Nothing – ‘Tired of Tomorrow’ Review

Nothing - 'Tired of Tomorrow' Review


Philly punks Nothing are back from the brink with a new record that draws on some really, really bad times.

It’s been two years since [a]Nothing[/a] released their debut album ‘Guilty of Everything’ – not a lengthy absence given the barrage of shit the band have been dealing with ever since.

After being beaten up outside one of his shows, lead singer Nicky Palermo was left severely injured and with a $60,000 medical bill. Battling health problems, depression, addiction and the loss of both a parent and a close friend, Nothing still managed to knock out a second album, only to discover that they had a silent financial backer in one Martin Shkreli – the villainous ‘entrepreneur’ best known for hiking up the price of HIV drugs (and buying Wu-Tang’s one-off record for two million dollars just to “show off”). Not being able to justify working with such a humongous douche, the band made the tough decision to shelve the album.

It’s understandable then, that Nothing would feel ‘Tired of Tomorrow’ – as is the title of their resurrected follow-up record. But rather than being overwhelmed by the tragedy that has tailed them, the band poured all their feels into ten new tracks. The result? A melancholy blend of shoegaze, hardcore and alt rock overlaid with Palermo’s dark and dreamy vocals.

Tackling morality, mental health and troubled relationships, the album’s strength is in its deeply personal lyrics. In ACD (Abcessive Compulsive Disorder) Palermo reflects on his own self-destructive nature. “Can someone find a cure, ‘cause you know me and you know I am not well / I always knew I’d eventually hurt you.” It’s a story that feels familiar – troubled individual, pushes everyone away. And it’s this relatable honesty that connects Nothing to their passionate fan base.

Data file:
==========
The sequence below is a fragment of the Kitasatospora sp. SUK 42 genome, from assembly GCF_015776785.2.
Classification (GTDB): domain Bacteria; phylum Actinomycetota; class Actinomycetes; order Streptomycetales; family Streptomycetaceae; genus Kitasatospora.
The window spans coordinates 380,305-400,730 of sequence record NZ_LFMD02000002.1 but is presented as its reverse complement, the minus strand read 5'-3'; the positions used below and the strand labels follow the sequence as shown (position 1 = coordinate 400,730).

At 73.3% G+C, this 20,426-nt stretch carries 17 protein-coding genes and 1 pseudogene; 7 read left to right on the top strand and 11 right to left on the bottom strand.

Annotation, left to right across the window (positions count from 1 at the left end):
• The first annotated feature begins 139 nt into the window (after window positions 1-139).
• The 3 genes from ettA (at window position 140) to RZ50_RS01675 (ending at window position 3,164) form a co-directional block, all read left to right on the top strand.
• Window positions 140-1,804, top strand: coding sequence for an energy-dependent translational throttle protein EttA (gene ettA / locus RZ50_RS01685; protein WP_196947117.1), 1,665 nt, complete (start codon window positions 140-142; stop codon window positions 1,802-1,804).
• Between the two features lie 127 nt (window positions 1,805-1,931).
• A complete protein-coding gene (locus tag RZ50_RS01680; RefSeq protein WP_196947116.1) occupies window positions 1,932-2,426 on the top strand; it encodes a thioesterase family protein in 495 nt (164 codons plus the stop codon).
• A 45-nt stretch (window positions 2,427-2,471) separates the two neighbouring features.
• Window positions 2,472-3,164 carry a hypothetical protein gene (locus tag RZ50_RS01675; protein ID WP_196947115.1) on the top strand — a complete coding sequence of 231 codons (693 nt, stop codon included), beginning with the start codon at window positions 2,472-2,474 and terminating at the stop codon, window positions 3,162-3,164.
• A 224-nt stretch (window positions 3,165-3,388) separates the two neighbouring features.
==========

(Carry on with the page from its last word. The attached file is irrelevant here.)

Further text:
‘Vertigo Flowers’ and ‘Curse of the Sun’ are punk-rock tracks reminiscent of ‘Blue Skies’ era Ataris and hookier than anything we heard on ‘Guilty of Everything’. The steeped-in-distortion sound of the band’s debut has been pared back and what’s left is a more mature, if equally dark, rock record.

Finale and title song ‘Tired of Tomorrow’ is a six-minute piano ballad born out of Palermo’s desire to not see another day. It’s hard not to feel emotionally drained when imagining what went into writing such a soul-bearing record. The end result is bleak, it’s sad and it’s painfully raw. Its message is that life is an inevitable string of disappointing experiences, which will leave you swamped in self-loathing. You can only hope that Nothing found the process of making this album in some way cathartic. If not, its reception at very least, should be something worth waking up for.


Record label: Relapse Records
Release date: 13 May, 2016